During the coming weeks, or more likely months, who knows, while we anxiously wait for the corona pandemic to blow away with the wind, as silently and unknown as it blew into our unfenced and nicely manicured garden to begin with, I will share with you some impressions and reflections from the countries i feel particularly attached to: Denmark, Botswana, Zimbabwe, Nepal and Bhutan. To make it easy to read, Every new article will include all of the previous articles. Enjoy!



corona [1] – under african stars

Our game ranger on the Sunday evening drive has stopped her open seated Land Rover close to the only real tree to be seen for miles. The sun is now set just behind the top of the tree, but half an hour later it has disappeared in a sea of yellow and red and shades of both. The ranger has left the vehicle to see if she can find tracks of a cheetah that has been spotted in the area hours earlier. No tracks! But she is determined to show us something memorable on our last game drive, before we return to Denmark. We explain that just driving through the bush under the star-spotted sky is plenty memorable for us. The silence is devastating, and the smell of dust in our noses and the occasional scent of animals passing by is comforting in a strange way. We tell her that we feel at home, here, under the stars. What more can one wish for, when the world is falling apart?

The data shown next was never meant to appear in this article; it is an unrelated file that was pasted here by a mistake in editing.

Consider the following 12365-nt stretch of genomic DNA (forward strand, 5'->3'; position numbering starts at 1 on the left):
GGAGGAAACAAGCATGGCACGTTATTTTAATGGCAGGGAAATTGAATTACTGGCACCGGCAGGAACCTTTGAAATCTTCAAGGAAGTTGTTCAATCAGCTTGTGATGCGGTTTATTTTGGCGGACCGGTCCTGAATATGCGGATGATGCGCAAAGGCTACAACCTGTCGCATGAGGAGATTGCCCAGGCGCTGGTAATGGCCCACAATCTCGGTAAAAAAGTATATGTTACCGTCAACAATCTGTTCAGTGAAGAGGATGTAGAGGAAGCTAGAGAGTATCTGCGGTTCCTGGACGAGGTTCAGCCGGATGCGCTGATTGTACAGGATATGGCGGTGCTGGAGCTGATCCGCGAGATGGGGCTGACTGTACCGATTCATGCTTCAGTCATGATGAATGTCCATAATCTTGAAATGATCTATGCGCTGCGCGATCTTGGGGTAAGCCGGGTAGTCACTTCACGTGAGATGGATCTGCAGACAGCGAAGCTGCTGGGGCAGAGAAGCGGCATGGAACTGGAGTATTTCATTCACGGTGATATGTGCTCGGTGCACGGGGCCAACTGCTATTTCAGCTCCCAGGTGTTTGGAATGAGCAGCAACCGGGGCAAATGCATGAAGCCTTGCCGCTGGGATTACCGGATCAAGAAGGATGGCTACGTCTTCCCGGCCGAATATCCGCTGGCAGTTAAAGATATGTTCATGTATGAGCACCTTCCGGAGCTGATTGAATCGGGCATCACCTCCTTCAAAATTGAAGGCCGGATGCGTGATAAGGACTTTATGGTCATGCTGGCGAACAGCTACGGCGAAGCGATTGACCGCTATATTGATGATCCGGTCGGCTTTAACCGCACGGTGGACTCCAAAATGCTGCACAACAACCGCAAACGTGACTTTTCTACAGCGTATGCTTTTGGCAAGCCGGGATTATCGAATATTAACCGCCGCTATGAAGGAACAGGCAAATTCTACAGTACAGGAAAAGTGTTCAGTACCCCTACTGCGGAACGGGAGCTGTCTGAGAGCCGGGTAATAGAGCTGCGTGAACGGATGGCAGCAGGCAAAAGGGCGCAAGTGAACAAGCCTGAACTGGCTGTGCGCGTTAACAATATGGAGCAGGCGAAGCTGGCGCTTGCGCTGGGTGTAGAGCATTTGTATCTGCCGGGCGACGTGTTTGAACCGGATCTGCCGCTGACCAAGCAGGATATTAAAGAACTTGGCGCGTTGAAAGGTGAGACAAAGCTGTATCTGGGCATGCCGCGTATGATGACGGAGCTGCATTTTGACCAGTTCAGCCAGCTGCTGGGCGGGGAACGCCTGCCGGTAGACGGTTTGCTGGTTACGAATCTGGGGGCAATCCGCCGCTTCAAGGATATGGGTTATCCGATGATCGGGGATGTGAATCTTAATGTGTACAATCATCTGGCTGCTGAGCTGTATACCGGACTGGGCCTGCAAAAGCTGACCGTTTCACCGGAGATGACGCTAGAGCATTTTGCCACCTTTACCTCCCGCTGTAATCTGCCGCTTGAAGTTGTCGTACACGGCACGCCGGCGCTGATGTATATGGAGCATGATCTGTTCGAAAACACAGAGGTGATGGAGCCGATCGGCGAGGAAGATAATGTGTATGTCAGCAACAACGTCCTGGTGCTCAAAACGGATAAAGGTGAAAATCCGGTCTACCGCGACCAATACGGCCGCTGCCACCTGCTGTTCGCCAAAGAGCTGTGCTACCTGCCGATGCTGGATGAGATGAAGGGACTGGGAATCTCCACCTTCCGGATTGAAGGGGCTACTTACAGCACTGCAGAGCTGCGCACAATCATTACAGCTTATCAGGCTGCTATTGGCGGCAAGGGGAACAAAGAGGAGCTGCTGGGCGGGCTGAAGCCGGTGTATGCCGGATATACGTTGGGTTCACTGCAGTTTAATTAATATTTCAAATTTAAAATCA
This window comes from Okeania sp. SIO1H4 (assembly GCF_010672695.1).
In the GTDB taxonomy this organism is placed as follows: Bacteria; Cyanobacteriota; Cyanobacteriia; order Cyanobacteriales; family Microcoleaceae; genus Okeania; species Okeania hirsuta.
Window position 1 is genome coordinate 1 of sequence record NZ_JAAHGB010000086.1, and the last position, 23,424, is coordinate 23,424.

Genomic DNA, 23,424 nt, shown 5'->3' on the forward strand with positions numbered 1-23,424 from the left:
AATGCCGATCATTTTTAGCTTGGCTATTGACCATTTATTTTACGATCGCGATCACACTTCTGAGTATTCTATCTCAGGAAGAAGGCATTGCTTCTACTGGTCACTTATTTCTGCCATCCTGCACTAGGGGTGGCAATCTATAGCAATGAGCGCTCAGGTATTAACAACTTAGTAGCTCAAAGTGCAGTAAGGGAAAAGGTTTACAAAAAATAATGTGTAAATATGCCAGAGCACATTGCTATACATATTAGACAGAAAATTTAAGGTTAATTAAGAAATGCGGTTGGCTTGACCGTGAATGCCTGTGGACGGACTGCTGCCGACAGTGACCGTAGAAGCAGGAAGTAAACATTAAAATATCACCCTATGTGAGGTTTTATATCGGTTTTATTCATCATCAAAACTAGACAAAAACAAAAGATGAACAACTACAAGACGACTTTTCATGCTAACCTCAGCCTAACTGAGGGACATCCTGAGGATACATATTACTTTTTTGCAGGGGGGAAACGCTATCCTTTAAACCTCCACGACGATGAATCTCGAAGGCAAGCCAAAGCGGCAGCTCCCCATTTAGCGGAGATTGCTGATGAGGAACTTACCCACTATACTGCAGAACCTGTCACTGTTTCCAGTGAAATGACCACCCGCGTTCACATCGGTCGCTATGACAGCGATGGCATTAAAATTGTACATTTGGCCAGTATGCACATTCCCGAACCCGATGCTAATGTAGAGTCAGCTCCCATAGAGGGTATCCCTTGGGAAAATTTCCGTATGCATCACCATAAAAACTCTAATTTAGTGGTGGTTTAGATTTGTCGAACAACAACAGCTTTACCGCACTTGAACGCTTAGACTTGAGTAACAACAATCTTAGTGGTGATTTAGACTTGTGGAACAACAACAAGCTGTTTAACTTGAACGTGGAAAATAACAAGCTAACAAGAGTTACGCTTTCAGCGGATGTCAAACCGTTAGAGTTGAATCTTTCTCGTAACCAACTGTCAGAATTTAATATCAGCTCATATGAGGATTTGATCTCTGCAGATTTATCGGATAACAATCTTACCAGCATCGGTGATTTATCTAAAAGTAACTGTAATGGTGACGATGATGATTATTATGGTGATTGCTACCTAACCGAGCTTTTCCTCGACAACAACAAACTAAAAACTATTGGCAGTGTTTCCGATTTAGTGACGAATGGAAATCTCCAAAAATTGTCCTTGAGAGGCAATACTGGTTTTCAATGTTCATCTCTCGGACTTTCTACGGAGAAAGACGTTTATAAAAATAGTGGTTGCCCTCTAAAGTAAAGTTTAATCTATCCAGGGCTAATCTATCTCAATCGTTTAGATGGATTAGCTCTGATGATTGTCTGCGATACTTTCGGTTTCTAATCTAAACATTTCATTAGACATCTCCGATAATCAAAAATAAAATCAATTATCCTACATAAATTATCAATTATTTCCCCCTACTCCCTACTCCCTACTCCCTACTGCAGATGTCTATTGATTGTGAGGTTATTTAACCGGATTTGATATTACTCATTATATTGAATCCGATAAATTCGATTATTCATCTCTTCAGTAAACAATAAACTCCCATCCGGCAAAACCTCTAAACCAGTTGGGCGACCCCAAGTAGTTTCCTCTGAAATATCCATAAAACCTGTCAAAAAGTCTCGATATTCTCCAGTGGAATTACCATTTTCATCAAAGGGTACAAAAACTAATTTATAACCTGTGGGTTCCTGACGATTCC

We had been scrambling frantically for the last couple of days, since Jeppe Kofod, the young Danish Minister of Foreign Affairs, who was now being seriously tested for the first time in the job he had been holding for a little more than six months, on Friday 13 March in a press conference announced the new reality to his fellow citizens:

“If you consider travelling abroad, don’t. If you are already abroad, find a way to get home as quickly as possible.”